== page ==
No Appeal Against Overtime Back Pay Ruling

2 mins

Posted on 27 Nov 2014

It is understood that Unite has confirmed there will be no appeal against the Employment Appeal Tribunal’s ruling which limited a worker’s ability to claim past underpayments of holiday pay.

Earlier this month, the Employment Appeal Tribunal ruled that compulsory non-guaranteed overtime has to be included when calculating the amount of holiday pay due to a worker for the first 4 weeks of their statutory holiday entitlement. Non-guaranteed overtime is overtime which an employer is not obliged to offer but which a worker must work if asked.

However, it limited the ability of workers to claim for past underpayments by ruling that claims will be out of time if there has been a gap of more than three months between underpayments. In other words, once a worker has worked for three months after taking his holiday (and assuming he is paid correctly for those three months), he loses the right to claim for the earlier underpayment.

Unite has told WSB that it wants to ensure that businesses pay workers correctly going forwards but has no intention of trying to bankrupt businesses by seeking to recover underpayments of holiday pay going back years.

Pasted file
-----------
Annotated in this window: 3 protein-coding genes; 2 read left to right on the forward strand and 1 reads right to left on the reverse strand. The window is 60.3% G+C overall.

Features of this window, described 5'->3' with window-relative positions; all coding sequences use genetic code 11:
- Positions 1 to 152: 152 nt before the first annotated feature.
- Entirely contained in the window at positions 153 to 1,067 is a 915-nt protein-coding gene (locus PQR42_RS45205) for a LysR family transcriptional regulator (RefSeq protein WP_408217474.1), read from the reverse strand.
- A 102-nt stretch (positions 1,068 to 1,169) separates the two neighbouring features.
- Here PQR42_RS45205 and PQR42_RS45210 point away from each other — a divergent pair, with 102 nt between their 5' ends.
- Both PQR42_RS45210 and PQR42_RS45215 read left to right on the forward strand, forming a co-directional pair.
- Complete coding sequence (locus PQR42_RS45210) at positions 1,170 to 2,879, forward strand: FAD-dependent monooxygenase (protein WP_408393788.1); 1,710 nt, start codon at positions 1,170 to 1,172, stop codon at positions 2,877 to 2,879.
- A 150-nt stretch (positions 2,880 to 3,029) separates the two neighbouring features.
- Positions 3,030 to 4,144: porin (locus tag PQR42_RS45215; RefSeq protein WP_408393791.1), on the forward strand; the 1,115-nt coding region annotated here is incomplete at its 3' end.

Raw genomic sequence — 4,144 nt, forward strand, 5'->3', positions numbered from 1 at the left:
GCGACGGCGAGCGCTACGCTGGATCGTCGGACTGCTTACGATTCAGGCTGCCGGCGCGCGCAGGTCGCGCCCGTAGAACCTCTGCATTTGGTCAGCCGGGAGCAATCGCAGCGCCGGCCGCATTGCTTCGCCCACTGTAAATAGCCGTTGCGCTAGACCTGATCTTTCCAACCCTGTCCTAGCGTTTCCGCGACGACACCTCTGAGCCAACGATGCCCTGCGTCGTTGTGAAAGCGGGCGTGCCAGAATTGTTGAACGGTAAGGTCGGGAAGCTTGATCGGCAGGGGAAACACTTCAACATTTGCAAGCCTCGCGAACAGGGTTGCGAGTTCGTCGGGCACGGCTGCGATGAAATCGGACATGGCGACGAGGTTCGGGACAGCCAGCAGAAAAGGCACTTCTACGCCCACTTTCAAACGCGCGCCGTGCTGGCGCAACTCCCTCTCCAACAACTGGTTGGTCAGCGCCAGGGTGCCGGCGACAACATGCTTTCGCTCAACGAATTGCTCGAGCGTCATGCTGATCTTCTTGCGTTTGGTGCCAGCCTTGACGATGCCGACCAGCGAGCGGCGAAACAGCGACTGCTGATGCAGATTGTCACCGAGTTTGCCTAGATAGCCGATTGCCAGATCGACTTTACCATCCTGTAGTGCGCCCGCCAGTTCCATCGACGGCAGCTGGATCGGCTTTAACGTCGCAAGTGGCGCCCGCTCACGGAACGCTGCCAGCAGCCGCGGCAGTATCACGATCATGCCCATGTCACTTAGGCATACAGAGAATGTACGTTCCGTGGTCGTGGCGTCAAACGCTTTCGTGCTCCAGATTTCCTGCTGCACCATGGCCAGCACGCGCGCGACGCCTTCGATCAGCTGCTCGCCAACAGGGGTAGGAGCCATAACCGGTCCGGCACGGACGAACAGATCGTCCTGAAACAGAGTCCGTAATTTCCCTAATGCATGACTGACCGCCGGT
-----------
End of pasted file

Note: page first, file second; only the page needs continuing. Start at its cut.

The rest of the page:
This is good news for employers. Liability for past underpayments is likely to be small in the vast majority of cases and employers who start including compulsory non-guaranteed overtime in holiday pay going forward will be limiting any liability for arrears. 

Employers who have already received claims should seek to settle them now. 

This is unlikely to be the last word on the matter, but we will now have to wait for another case to reach the Court of Appeal, if the EAT’s ruling is to be overturned. However, there is still a possibility that claims could be brought in the civil courts as breach of contract claims where arrears could be awarded for six years. Although there have been indications in previous cases that claims cannot be brought in the civil courts, this issue has yet to be tested. 

It has not been reported whether the employers are going to appeal the ruling that non-guaranteed overtime has to be included in holiday pay.

The articles published on this website, current at the date of publication, are for reference purposes only. They do not constitute legal advice and should not be relied upon as such. Specific legal advice about your own circumstances should always be sought separately before taking any action.

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